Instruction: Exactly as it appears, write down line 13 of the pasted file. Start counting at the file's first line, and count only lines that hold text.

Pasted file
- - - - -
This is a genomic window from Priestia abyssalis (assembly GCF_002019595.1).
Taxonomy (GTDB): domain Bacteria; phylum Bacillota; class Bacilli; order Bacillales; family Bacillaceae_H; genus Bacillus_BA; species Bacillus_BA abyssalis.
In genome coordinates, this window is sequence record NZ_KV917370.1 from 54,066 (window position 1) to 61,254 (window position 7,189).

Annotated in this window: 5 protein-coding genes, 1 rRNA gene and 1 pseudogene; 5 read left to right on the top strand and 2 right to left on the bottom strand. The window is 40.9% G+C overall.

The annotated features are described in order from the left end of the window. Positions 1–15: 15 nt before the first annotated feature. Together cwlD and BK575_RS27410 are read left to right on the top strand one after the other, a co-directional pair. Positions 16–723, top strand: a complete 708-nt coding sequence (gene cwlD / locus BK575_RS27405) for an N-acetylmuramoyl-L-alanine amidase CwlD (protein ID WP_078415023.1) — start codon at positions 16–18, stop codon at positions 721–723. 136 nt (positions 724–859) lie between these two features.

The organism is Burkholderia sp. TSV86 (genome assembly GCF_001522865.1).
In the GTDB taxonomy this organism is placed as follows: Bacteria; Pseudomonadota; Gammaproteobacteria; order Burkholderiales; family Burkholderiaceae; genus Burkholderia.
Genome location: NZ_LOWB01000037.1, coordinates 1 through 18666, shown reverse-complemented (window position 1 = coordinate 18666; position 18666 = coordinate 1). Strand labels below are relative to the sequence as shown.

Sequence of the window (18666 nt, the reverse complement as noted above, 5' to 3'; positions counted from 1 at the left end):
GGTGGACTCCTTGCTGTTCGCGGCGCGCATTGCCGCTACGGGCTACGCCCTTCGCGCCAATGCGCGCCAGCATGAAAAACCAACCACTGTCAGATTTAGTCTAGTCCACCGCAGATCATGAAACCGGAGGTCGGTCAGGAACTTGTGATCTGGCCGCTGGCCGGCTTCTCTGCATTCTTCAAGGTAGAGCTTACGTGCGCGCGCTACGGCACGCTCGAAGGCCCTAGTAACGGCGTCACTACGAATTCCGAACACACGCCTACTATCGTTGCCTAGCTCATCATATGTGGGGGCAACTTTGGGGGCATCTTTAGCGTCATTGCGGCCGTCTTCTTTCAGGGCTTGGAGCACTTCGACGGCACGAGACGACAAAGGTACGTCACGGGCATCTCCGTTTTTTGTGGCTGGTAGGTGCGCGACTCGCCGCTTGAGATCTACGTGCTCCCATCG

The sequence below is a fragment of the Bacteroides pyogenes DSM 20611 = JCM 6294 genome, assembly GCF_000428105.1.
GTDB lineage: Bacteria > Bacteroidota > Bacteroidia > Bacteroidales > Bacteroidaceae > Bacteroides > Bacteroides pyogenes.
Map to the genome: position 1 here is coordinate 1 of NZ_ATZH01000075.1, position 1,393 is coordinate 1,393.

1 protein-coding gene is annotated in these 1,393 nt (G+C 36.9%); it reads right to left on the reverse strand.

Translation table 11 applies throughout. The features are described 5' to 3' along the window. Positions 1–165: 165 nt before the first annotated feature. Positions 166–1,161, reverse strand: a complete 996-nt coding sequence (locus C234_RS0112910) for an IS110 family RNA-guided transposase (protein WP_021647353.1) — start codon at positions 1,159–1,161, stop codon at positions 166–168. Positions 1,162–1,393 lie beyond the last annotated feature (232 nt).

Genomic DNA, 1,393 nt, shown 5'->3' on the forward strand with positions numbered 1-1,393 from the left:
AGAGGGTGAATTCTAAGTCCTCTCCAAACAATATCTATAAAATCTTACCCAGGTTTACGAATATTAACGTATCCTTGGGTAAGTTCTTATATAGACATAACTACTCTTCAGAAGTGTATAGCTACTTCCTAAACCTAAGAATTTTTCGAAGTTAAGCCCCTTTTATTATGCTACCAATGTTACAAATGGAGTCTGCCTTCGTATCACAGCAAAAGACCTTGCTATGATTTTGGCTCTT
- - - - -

Map to the genome: position 1 here is coordinate 1 of NZ_ATZH01000075.1, position 1,393 is coordinate 1,393.